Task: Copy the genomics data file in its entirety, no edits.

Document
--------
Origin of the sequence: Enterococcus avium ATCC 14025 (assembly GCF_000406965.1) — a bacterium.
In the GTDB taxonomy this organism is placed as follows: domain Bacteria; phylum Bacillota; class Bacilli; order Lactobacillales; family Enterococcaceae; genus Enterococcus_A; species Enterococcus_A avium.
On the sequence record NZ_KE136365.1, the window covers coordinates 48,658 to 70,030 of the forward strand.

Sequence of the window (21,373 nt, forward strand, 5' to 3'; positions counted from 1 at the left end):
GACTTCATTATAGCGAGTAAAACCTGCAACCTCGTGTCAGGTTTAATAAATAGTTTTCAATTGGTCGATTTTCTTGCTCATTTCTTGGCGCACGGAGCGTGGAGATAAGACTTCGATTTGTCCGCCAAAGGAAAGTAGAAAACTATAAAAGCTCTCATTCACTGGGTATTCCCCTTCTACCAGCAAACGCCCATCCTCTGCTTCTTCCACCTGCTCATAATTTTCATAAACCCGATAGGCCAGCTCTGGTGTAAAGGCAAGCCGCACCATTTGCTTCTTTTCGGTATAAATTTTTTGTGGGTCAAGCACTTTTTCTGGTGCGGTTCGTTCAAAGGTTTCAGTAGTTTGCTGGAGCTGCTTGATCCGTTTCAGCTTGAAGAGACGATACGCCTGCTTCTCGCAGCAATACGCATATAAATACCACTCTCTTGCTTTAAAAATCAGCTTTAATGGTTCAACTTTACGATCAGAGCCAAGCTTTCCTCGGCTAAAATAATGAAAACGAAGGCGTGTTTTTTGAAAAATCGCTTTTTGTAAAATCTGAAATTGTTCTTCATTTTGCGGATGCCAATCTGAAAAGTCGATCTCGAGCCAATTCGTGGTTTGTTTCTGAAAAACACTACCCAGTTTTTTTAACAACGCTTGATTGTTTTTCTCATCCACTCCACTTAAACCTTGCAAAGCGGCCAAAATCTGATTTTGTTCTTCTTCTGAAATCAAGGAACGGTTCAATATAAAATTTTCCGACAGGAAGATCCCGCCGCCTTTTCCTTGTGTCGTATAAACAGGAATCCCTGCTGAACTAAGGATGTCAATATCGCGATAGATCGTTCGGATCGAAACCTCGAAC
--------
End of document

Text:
Origin of the sequence: Enterococcus avium ATCC 14025 (assembly GCF_000406965.1) — a bacterium.
In the GTDB taxonomy this organism is placed as follows: domain Bacteria; phylum Bacillota; class Bacilli; order Lactobacillales; family Enterococcaceae; genus Enterococcus_A; species Enterococcus_A avium.
On the sequence record NZ_KE136365.1, the window covers coordinates 48,658 to 70,030 of the forward strand.

Sequence of the window (21,373 nt, forward strand, 5' to 3'; positions counted from 1 at the left end):
GACTTCATTATAGCGAGTAAAACCTGCAACCTCGTGTCAGGTTTAATAAATAGTTTTCAATTGGTCGATTTTCTTGCTCATTTCTTGGCGCACGGAGCGTGGAGATAAGACTTCGATTTGTCCGCCAAAGGAAAGTAGAAAACTATAAAAGCTCTCATTCACTGGGTATTCCCCTTCTACCAGCAAACGCCCATCCTCTGCTTCTTCCACCTGCTCATAATTTTCATAAACCCGATAGGCCAGCTCTGGTGTAAAGGCAAGCCGCACCATTTGCTTCTTTTCGGTATAAATTTTTTGTGGGTCAAGCACTTTTTCTGGTGCGGTTCGTTCAAAGGTTTCAGTAGTTTGCTGGAGCTGCTTGATCCGTTTCAGCTTGAAGAGACGATACGCCTGCTTCTCGCAGCAATACGCATATAAATACCACTCTCTTGCTTTAAAAATCAGCTTTAATGGTTCAACTTTACGATCAGAGCCAAGCTTTCCTCGGCTAAAATAATGAAAACGAAGGCGTGTTTTTTGAAAAATCGCTTTTTGTAAAATCTGAAATTGTTCTTCATTTTGCGGATGCCAATCTGAAAAGTCGATCTCGAGCCAATTCGTGGTTTGTTTCTGAAAAACACTACCCAGTTTTTTTAACAACGCTTGATTGTTTTTCTCATCCACTCCACTTAAACCTTGCAAAGCGGCCAAAATCTGATTTTGTTCTTCTTCTGAAATCAAGGAACGGTTCAATATAAAATTTTCCGACAGGAAGATCCCGCCGCCTTTTCCTTGTGTCGTATAAACAGGAATCCCTGCTGAACTAAGGATGTCAATATCGCGATAGATCGTTCGGATCGAAACCTCGAAC